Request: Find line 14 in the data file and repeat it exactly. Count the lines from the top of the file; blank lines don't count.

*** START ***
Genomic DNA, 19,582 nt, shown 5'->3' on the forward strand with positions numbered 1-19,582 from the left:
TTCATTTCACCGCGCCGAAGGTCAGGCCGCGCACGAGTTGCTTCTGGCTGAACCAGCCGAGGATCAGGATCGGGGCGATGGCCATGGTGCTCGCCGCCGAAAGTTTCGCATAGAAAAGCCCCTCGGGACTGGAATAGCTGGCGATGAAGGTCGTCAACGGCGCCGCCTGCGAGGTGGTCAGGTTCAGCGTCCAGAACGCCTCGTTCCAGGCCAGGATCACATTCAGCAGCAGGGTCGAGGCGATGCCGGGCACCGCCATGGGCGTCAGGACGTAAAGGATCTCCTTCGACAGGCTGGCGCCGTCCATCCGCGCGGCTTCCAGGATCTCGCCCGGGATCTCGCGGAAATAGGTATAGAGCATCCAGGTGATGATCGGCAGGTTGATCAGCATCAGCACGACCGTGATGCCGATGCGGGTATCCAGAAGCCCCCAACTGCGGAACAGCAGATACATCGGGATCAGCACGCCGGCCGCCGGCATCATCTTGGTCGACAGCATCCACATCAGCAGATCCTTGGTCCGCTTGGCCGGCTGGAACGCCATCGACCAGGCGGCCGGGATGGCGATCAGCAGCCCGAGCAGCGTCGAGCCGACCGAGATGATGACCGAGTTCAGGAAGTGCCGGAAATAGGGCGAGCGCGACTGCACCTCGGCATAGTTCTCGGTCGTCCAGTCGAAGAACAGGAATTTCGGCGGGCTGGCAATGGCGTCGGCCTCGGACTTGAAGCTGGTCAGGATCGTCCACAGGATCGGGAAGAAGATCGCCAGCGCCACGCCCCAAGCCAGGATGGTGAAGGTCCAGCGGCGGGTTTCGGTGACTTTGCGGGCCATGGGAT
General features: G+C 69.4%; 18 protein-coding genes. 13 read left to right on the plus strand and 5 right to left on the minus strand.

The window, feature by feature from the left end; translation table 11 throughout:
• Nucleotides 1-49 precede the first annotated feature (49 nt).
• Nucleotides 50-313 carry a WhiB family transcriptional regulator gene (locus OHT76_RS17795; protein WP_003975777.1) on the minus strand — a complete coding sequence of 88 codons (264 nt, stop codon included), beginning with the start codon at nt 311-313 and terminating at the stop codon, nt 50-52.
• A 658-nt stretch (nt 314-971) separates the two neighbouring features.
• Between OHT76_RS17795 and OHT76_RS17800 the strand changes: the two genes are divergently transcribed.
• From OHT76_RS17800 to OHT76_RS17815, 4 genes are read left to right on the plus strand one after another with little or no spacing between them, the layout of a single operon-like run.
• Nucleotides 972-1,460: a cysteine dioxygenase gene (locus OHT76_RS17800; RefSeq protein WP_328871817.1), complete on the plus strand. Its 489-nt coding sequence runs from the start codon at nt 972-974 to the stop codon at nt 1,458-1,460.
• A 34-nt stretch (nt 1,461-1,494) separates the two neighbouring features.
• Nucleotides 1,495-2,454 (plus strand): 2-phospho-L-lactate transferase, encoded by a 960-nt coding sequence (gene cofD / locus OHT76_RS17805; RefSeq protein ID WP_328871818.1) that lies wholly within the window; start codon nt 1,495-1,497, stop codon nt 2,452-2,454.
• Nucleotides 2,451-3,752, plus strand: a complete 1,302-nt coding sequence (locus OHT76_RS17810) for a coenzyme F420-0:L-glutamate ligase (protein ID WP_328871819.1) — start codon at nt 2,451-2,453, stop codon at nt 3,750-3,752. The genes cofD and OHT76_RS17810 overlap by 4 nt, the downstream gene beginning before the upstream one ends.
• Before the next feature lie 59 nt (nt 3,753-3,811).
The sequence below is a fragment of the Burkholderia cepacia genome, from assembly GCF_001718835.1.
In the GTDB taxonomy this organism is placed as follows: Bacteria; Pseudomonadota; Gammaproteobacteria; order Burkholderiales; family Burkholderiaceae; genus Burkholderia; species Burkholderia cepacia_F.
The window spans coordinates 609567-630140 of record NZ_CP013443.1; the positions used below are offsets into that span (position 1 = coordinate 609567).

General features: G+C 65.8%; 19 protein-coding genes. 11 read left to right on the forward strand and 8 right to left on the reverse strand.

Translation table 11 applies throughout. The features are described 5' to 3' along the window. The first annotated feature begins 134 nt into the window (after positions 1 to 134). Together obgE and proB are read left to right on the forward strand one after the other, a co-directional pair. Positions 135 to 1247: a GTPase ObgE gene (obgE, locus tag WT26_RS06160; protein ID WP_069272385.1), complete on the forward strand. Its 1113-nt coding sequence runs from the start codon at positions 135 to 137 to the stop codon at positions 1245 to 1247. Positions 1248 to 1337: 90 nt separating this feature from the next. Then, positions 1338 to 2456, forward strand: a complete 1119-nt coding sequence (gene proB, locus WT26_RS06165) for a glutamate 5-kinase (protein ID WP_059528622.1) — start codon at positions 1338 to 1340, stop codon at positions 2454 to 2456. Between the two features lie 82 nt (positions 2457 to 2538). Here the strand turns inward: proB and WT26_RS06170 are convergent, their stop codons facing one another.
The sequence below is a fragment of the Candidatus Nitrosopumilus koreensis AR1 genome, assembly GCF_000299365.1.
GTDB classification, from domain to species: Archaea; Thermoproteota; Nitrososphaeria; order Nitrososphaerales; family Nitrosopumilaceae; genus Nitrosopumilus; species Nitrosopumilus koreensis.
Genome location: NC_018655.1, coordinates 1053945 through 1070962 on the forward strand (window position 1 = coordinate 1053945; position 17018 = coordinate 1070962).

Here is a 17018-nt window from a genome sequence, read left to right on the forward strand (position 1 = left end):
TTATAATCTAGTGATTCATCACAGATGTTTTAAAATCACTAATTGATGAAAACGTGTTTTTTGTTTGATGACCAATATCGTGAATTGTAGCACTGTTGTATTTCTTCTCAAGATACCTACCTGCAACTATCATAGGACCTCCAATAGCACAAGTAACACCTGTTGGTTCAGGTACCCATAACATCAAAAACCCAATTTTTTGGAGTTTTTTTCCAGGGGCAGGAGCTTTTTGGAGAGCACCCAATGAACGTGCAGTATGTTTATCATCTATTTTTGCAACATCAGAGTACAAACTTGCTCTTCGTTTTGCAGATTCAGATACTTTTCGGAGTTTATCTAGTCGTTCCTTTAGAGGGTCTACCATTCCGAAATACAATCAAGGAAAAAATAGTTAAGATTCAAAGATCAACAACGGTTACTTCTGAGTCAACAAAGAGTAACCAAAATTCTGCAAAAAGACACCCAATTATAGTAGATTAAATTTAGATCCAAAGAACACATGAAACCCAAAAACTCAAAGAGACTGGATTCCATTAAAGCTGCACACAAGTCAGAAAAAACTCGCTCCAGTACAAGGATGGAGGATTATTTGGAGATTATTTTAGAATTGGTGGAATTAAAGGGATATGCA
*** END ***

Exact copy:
• Before the next feature lie 59 nt (nt 3,753-3,811).